Channel Care Officer: your title is your intent not your status

Why a Channel Care Officer? Well, the short answer is in the post title, but it has a quite long history. Bare me, If you can.

In my 35 years of professional work, I’ve spent 10 years developing software, 10 years with CxO roles in different companies (some hired me, some I built on my own) and 15 building successful Sales Channels.

As Danish physicist and Nobel prize winner Niels Bohr said:

“An expert is a person who has found out by his own painful experience all the mistakes that one can make in a very narrow field.”

So, if the number of mistakes is not just a necessary but also a sufficient condition, I can rightfully claim to be a channel expert 🙂 .

One thing I’ve found out, while building my expertise, is that being the one with the best product is not enough to get the most effective channel.

When I left Cisco in 2001, Cisco’s channel was a war-machine. Highly effective channel populated by thousands of skilled partners. Four years later, Cisco called me back to run the Commercial Division. The channel had disappeared. Funny enough, most of the Companies that were listed as partners in 2001, were still there, in the partner’s list, but with a little but noticeable difference. With the exception of 80 key partners, Cisco had moved all of them from the status of “managed partner” to the status of “un-managed partner”. Un-managed was basically meaning “we can not assign to you a channel manager, please manage your business relationship with one of our Distributors”.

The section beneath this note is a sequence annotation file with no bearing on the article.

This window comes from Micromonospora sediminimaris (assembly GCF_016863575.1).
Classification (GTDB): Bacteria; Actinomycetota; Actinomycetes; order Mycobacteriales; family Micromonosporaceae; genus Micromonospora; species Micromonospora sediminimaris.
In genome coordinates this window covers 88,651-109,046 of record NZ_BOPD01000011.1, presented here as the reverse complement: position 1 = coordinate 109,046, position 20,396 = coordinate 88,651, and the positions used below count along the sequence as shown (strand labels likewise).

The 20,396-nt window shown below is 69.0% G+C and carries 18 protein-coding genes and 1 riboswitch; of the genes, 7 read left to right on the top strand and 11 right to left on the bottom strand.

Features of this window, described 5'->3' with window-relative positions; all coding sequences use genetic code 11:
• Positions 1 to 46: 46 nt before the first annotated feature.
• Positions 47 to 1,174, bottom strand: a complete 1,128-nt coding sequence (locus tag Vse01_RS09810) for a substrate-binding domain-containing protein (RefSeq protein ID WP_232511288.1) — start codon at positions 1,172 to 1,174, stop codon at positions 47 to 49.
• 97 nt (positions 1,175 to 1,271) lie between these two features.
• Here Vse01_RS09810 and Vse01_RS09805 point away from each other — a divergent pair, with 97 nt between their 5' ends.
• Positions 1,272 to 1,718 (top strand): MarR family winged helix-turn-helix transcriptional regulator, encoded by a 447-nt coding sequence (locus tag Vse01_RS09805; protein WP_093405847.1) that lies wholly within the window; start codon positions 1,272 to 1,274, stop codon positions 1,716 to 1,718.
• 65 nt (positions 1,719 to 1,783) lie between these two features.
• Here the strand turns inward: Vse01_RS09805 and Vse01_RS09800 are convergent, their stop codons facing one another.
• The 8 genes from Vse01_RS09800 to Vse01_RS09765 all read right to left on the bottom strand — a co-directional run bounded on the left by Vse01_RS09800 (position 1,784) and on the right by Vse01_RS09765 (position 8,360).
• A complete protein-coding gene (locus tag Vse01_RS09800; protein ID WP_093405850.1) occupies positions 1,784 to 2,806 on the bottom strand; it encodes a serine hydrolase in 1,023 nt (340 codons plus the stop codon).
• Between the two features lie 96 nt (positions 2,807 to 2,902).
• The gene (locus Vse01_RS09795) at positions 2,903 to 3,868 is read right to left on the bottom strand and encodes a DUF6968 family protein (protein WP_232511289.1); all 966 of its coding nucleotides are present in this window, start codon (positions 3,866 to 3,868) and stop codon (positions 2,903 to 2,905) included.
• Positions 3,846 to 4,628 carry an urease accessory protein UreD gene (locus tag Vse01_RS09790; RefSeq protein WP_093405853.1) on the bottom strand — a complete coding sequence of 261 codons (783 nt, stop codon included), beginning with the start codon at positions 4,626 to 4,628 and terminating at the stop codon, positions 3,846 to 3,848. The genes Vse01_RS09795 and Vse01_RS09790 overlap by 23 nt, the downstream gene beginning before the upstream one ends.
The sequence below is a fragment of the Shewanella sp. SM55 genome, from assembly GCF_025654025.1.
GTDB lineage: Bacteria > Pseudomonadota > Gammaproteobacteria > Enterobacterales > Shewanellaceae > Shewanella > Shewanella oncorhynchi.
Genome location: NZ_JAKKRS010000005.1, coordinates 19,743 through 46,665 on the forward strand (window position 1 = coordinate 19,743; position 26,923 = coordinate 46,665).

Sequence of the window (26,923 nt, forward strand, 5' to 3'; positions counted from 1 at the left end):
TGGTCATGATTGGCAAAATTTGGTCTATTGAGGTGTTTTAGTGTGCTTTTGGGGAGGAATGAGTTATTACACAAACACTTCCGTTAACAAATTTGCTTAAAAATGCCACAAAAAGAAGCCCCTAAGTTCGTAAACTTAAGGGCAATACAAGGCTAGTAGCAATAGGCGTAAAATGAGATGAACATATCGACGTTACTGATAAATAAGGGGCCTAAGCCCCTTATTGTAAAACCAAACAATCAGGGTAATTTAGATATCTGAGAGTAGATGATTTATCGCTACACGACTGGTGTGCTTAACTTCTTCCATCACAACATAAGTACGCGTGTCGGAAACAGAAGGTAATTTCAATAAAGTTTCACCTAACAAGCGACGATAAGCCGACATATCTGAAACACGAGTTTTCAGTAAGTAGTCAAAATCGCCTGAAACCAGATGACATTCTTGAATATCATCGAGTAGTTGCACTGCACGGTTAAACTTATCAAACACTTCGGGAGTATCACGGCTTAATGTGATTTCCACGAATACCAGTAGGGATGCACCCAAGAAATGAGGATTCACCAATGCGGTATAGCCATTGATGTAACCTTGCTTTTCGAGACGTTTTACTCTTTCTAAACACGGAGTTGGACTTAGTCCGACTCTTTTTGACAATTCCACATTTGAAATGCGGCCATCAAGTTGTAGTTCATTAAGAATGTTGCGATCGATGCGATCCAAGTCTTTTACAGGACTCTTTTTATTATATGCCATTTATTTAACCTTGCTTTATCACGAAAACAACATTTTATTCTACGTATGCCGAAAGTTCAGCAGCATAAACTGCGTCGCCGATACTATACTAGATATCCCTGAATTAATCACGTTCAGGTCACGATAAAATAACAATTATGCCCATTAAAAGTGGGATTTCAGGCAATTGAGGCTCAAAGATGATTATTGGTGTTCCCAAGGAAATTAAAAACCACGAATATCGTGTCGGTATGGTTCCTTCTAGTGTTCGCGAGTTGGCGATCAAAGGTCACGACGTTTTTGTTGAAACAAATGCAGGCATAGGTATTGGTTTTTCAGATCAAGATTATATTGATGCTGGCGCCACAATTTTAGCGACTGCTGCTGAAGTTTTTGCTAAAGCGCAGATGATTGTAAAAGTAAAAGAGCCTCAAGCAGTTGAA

Just imagine saying to the owner of a Partner company: “Yes, of course you are a Cisco partner, an un-managed Cisco partner”. What is she/he going to think? Simple, “Cisco does not care about me”.

On a different angle, Distributors, with few remarkable exceptions, do not care if a reseller orders a Cisco switch or an Hp switch or a Huawei switch. As long as they rotate their stock they are happy.

But “taking care” apparently is more expensive than “un-manage”. Some corporate genius in Cisco, from 2001 to 2005, had decided to focus all the channel organization resources only on the so called “top partners”. Nobody thought about stretching the concept of care. Finding a way to care that was less expensive than not caring. Honestly I have difficulties in finding a way of caring that can cause more financial damages than any form of not-caring.

With the great team I had the honor to lead, put back on track the SMB business of Cisco was as simple as showing that Cisco was really taking care of channel Partners. Getting them back on the “managed partners list” was not enough. We had to show them that Cisco would have been the company able to lead them on their own way to success. And if this would have required understanding that to first survive and then grow they had to “temporarily” embrace also competitive products, we were able to cope with this. Only when Partners can trust that you will truly lead them to success (their success), they will embrace the fundamental concept of loyalty that sets an highly effective channel Partner apart from an “un-managed” Partner.

This is why, at dev61, Care is our mantra, why we created a Turnaround Workshop. Companies with “under-performing” channels can sponsor the workshop to show to their Partners that they truly care for them, that Partners success is indeed part of the Company vision.

A first step to show our channel Partners we want them to succeed could be to create the role of Channel Care Officer: the title should talk for the intent.

Leave a Reply

Your email address will not be published. Required fields are marked *